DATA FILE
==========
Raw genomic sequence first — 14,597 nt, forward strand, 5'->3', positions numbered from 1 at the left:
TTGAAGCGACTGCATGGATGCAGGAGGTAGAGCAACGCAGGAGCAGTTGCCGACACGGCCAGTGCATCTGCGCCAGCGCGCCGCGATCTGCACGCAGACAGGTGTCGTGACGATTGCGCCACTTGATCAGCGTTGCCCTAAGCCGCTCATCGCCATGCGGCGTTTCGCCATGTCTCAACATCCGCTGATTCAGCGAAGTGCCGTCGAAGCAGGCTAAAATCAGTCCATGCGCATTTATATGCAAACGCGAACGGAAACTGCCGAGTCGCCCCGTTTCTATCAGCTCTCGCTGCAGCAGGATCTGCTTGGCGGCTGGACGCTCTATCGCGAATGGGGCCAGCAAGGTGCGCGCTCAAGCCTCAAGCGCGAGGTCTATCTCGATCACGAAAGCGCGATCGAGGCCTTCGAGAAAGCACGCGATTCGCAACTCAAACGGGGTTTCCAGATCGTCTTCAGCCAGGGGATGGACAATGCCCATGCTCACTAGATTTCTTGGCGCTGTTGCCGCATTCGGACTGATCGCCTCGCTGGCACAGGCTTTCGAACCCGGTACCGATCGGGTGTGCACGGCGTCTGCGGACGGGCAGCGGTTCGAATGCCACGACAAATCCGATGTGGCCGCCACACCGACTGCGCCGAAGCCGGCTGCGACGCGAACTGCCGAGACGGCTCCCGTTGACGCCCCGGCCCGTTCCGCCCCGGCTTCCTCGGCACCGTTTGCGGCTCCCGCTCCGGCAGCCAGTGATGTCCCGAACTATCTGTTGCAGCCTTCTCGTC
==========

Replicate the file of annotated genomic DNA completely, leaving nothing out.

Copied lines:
Raw genomic sequence first — 14,597 nt, forward strand, 5'->3', positions numbered from 1 at the left:
TTGAAGCGACTGCATGGATGCAGGAGGTAGAGCAACGCAGGAGCAGTTGCCGACACGGCCAGTGCATCTGCGCCAGCGCGCCGCGATCTGCACGCAGACAGGTGTCGTGACGATTGCGCCACTTGATCAGCGTTGCCCTAAGCCGCTCATCGCCATGCGGCGTTTCGCCATGTCTCAACATCCGCTGATTCAGCGAAGTGCCGTCGAAGCAGGCTAAAATCAGTCCATGCGCATTTATATGCAAACGCGAACGGAAACTGCCGAGTCGCCCCGTTTCTATCAGCTCTCGCTGCAGCAGGATCTGCTTGGCGGCTGGACGCTCTATCGCGAATGGGGCCAGCAAGGTGCGCGCTCAAGCCTCAAGCGCGAGGTCTATCTCGATCACGAAAGCGCGATCGAGGCCTTCGAGAAAGCACGCGATTCGCAACTCAAACGGGGTTTCCAGATCGTCTTCAGCCAGGGGATGGACAATGCCCATGCTCACTAGATTTCTTGGCGCTGTTGCCGCATTCGGACTGATCGCCTCGCTGGCACAGGCTTTCGAACCCGGTACCGATCGGGTGTGCACGGCGTCTGCGGACGGGCAGCGGTTCGAATGCCACGACAAATCCGATGTGGCCGCCACACCGACTGCGCCGAAGCCGGCTGCGACGCGAACTGCCGAGACGGCTCCCGTTGACGCCCCGGCCCGTTCCGCCCCGGCTTCCTCGGCACCGTTTGCGGCTCCCGCTCCGGCAGCCAGTGATGTCCCGAACTATCTGTTGCAGCCTTCTCGTC